That Dang Project Manager Hat

I haven’t been a Project Manager in title for, well, ages.  As a coach or Scrum Master, I should have shed that hat long ago.  And, I did(ish).  The problem is it’s still around and, when things need to GET DONE,  somehow that hat just turns back up….on my head.  Now, the good news is, I realize it and can quickly yank it off and stuff it under my chair but, seriously, I wish it would go away.  It won’t ever go completely away though and I’m still learning how to keep it firmly on the shelf.

So, why did it find its way on my head?  The group I am coaching wants to GET STARTED!  It’s awesome the excitement they all have.  They are eager, after months and months of talking, to get to work.  And, they want to run it Agile and they are leveraging SAFe.  So, before the December productivity vortex hit, we all looked at the calendar and they identified dates for their Quickstart (3 day event for everyone on the release train).  This means, there is a LOT to do.  And, the month of December is pretty much shot so, there’s about 3.5 weeks to get everything accomplished so the train is ready to leave the station.  But, there’s also a Holiday in there AND, most awesome of all, snow storms.  WOOT!

The team of people I am lucky enough to work with right now are amazing.  A massive can-do attitude.  They have overcome illness, broken down cars, two snow storms, children’s illnesses, broken pipes (for 4 people!) and a host of other things way out of their control.  They have all come together, rolled their sleeves up, opened their minds and have focused on getting ready.  They have trained, collaborated, learned, been challenged, formed as a team and had fun.  Honestly, it has been amazing to see and be a part of.  There is absolutely NOTHING this group of people can’t accomplish.  As a coach, this is heaven.  As a PM, I cannot stop thinking about all of the logistics and coordination and organization that needs to happen.  It’s not that there aren’t people working on those things.  They are.  Will it all get done?  Probably.  If something doesn’t get done, will it matter (really matter)?  Probably not.

Coach me:  ALL the right ingredients are there.  The people and the experience are what matters.

PM me:  I need to make certain there are enough post-its, flip charts, sharpies and who is getting red yarn?

Coach me:  These people will adjust.  What matters is their mentality and how they come together through this first event.

PM me:  How can they possibly come together if there aren’t enough sharpies and flip chart markers?!  And, who is printing the hand-outs?  Wait – do we even HAVE a final head count yet?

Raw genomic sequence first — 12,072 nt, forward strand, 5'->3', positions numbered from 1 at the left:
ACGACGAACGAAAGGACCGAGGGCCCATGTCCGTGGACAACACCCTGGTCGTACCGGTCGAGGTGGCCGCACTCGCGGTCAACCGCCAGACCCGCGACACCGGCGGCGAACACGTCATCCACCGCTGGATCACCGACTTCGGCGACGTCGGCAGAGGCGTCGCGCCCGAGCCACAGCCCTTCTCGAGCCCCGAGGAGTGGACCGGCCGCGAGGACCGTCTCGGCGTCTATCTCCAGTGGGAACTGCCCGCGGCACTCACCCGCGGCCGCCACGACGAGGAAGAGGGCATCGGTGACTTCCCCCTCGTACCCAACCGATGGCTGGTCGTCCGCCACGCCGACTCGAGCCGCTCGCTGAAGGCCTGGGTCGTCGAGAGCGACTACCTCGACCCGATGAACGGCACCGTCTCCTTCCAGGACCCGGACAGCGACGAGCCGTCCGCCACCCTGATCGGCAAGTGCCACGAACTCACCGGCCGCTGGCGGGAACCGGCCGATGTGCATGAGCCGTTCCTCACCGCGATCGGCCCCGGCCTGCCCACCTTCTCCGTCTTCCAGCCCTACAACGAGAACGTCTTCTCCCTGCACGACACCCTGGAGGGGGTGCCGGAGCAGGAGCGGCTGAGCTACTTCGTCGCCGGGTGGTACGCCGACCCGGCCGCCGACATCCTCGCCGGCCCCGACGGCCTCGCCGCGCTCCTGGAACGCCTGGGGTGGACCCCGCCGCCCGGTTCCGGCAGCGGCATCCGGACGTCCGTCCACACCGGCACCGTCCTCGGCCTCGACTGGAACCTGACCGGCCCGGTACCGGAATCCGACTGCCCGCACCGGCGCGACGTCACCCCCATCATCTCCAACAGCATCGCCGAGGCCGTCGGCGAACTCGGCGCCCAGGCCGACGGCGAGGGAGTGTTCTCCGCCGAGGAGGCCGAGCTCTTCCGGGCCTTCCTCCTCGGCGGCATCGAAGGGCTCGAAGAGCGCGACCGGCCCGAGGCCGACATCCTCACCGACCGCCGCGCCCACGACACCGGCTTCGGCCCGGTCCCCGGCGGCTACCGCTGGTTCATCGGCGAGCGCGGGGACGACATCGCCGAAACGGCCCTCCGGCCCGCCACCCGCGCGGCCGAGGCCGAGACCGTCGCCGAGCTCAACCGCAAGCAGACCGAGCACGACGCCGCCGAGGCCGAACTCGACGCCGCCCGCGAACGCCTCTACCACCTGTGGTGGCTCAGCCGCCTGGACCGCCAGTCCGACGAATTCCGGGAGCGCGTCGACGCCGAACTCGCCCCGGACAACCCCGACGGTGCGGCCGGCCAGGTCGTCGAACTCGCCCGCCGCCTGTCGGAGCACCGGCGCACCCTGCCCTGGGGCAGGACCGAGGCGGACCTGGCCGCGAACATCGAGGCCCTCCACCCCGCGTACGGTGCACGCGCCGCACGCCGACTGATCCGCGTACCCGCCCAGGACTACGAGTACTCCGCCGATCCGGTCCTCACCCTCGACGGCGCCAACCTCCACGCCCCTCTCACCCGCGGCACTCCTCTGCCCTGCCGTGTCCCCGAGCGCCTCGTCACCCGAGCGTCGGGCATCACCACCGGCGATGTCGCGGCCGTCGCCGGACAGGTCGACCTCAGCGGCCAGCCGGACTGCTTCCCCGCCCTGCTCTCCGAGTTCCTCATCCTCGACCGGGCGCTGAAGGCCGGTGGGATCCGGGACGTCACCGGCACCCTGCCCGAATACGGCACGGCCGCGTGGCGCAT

Coach me:  These guys have it.

PM me:  They have everything except the awesome colored, smelly markers.  They NEED those.

Coach me:  Shut up, PM.

PM me:  Will do – as soon as I have every minute of the day plotted out and accounted for….and confirmation on the sharpies.

So, for all of you former PMs out there who are transitioning to Scrum Master, your PM hat is never really gone.  You just have to recognize when it’s there, on your head, and take it off.  I bet, over the next 8 days, I’ll be taking that sucker off multiple times daily and apologizing to people for continuously asking them if they are certain we will have enough sharpies.

Frameworks are full of….


A process doesn’t work without people.  A framework doesn’t work without people.  Process and frameworks are meant to facilitate the delivery of value.  Value isn’t delivered unless you have people.  If everyone can agree on this we should also be able to agree that, in order for the implementation of a new framework, process or effort to deliver value to customers faster, people are THE lynchpin.

If we agree people are the lynchpin, we need to agree on what they need to be a strong lynchpin.  If I think on times where I have performed the best, there were common themes:

  1. I trusted those I was working with and was trusted by those I was working for
  2. The people I was working with were all focused on the same goal
  3. We all had high standards for ourselves, our product and each other
  4. Having FUN was not an afterthought

There are a few more but, these are the “biggies”.  Note, there is nothing in here about how we worked together.  I say this because I think, sometimes, it’s easy to get caught up in the process – or framework – of work.  Actually, the simpler the framework, the harder it is to implement because it is so very reliant on…people.  When you look at Scrum, it’s very light on the process and how.  Kanban is even lighter.  Simple processes imply a faith and trust in people to do the best they can, be open and honest with themselves and each other and try to be better each time.

Heavy processes or frameworks imply a lack of trust in people.  Otherwise…why all the process?  Process is made of checkpoints, flows, owners, approvers, accountable, responsible and the list goes on and on.  At the end of the day, people either did what they set out to do or they didn’t.  A process or framework won’t actually guarantee success.